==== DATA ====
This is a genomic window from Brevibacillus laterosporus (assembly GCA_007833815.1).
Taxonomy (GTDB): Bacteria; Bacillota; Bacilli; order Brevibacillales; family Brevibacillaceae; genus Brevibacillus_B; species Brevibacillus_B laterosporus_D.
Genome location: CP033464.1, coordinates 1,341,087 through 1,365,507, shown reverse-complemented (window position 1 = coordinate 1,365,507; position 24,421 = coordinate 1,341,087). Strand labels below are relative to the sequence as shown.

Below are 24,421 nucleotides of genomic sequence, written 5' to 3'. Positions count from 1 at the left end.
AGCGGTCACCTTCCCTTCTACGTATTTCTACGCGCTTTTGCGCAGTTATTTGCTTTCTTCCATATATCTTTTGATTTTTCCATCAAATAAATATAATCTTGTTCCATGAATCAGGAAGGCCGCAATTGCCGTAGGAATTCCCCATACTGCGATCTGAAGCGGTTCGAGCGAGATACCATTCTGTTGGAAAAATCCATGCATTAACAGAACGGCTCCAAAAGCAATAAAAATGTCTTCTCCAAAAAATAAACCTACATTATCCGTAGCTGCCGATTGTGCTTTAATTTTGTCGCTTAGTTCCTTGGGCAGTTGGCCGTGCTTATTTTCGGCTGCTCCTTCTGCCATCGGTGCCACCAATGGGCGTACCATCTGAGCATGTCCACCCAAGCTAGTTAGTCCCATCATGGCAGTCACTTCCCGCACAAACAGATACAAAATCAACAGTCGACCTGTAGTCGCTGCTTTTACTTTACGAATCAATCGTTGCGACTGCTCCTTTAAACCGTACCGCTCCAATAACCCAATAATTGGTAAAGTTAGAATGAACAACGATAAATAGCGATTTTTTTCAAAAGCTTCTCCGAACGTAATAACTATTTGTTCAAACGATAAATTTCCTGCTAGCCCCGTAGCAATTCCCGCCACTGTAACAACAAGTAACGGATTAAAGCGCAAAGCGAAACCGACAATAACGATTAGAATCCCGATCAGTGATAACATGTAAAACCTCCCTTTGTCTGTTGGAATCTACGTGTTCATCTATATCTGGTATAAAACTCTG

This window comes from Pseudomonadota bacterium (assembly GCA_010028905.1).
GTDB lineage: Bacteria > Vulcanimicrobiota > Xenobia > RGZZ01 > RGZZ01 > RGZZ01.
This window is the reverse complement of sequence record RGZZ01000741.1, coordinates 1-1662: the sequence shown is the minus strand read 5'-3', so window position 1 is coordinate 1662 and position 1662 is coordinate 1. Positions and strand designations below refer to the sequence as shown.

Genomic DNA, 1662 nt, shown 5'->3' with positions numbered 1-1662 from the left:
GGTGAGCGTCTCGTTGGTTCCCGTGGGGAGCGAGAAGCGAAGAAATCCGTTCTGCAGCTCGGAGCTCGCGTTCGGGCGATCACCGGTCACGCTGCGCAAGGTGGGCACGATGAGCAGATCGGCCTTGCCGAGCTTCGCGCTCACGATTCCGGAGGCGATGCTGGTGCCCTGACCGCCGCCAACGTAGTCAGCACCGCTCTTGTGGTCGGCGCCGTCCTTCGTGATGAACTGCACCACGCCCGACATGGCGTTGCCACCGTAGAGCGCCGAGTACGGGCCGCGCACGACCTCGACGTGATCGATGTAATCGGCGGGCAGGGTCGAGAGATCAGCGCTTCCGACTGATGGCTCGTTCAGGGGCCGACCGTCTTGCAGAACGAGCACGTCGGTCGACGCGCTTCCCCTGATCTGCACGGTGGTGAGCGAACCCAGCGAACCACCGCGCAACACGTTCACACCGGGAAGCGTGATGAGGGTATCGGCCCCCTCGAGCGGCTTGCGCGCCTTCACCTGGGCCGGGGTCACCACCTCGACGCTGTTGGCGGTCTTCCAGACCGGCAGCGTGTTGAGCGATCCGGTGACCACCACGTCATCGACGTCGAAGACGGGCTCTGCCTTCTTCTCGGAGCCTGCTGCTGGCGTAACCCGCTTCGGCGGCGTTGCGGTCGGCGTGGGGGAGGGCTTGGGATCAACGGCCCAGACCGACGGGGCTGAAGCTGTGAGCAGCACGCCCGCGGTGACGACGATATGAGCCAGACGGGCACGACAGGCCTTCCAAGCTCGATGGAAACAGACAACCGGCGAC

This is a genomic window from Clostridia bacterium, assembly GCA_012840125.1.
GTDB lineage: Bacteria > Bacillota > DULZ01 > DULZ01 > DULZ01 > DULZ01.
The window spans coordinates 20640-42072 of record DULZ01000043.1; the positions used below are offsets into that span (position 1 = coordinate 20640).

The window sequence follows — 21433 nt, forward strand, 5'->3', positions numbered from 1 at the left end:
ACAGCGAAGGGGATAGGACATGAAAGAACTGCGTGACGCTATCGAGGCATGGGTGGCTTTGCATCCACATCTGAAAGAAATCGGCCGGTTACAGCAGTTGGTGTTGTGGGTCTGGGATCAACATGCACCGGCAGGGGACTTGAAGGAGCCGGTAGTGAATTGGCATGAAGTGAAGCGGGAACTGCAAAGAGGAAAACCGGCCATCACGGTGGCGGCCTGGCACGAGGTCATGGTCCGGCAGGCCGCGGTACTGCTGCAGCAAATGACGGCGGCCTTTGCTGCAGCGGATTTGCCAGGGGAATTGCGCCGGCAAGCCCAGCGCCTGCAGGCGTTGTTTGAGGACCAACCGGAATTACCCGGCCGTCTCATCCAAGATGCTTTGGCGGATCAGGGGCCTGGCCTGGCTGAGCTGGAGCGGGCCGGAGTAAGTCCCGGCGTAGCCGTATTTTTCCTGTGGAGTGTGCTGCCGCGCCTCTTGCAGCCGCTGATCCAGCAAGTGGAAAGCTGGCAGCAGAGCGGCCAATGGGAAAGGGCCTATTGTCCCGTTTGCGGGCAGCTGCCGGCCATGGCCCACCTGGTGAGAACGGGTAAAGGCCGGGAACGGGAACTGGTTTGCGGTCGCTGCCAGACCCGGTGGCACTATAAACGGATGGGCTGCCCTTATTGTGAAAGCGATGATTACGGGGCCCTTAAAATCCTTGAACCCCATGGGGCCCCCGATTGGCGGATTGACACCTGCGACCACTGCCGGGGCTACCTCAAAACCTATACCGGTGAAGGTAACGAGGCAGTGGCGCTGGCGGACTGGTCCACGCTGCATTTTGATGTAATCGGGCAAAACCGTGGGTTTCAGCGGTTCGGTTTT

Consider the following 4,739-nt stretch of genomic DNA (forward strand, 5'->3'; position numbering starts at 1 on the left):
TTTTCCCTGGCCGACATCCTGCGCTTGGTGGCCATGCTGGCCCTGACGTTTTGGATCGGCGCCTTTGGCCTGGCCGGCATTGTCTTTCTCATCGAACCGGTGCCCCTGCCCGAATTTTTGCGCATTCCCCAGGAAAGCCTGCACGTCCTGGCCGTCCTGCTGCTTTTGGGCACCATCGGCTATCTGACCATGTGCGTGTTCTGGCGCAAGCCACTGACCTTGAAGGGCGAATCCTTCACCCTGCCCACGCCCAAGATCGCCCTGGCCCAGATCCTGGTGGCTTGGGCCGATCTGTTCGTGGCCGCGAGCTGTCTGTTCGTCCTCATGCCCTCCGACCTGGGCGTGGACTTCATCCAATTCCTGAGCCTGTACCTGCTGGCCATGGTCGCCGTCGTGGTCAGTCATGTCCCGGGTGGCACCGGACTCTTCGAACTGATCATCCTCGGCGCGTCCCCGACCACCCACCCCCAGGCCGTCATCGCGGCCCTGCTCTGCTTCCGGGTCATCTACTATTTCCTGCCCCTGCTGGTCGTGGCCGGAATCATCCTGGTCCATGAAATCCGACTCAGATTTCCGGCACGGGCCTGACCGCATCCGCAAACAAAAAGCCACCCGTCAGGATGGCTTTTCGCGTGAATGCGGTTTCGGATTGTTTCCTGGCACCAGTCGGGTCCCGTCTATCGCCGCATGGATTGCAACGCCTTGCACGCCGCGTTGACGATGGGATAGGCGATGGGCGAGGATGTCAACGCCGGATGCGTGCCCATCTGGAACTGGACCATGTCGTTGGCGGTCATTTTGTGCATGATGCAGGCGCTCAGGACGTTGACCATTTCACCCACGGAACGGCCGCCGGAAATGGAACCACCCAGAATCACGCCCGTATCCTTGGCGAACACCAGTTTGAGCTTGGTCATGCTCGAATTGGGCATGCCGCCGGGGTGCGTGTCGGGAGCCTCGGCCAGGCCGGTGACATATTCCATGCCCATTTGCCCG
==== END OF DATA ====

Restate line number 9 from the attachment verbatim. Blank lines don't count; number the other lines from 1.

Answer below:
Genomic DNA, 1662 nt, shown 5'->3' with positions numbered 1-1662 from the left: